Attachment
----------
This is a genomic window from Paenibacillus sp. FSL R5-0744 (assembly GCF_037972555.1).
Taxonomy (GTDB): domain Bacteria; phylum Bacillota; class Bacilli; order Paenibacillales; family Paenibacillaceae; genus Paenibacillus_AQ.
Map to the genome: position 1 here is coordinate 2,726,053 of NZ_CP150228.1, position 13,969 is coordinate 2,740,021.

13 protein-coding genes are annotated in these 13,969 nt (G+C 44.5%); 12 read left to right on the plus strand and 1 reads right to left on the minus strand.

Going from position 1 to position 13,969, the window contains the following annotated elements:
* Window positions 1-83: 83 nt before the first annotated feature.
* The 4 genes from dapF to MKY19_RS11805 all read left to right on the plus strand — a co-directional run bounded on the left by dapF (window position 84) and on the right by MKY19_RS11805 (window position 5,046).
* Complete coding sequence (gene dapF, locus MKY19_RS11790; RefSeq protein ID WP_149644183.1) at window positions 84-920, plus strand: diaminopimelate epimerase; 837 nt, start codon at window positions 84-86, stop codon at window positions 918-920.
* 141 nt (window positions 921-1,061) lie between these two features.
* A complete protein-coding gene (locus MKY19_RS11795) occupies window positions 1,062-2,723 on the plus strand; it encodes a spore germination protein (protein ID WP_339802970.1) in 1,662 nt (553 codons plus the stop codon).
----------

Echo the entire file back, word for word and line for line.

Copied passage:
This is a genomic window from Paenibacillus sp. FSL R5-0744 (assembly GCF_037972555.1).
Taxonomy (GTDB): domain Bacteria; phylum Bacillota; class Bacilli; order Paenibacillales; family Paenibacillaceae; genus Paenibacillus_AQ.
Map to the genome: position 1 here is coordinate 2,726,053 of NZ_CP150228.1, position 13,969 is coordinate 2,740,021.

13 protein-coding genes are annotated in these 13,969 nt (G+C 44.5%); 12 read left to right on the plus strand and 1 reads right to left on the minus strand.

Going from position 1 to position 13,969, the window contains the following annotated elements:
* Window positions 1-83: 83 nt before the first annotated feature.
* The 4 genes from dapF to MKY19_RS11805 all read left to right on the plus strand — a co-directional run bounded on the left by dapF (window position 84) and on the right by MKY19_RS11805 (window position 5,046).
* Complete coding sequence (gene dapF, locus MKY19_RS11790; RefSeq protein ID WP_149644183.1) at window positions 84-920, plus strand: diaminopimelate epimerase; 837 nt, start codon at window positions 84-86, stop codon at window positions 918-920.
* 141 nt (window positions 921-1,061) lie between these two features.
* A complete protein-coding gene (locus MKY19_RS11795) occupies window positions 1,062-2,723 on the plus strand; it encodes a spore germination protein (protein ID WP_339802970.1) in 1,662 nt (553 codons plus the stop codon).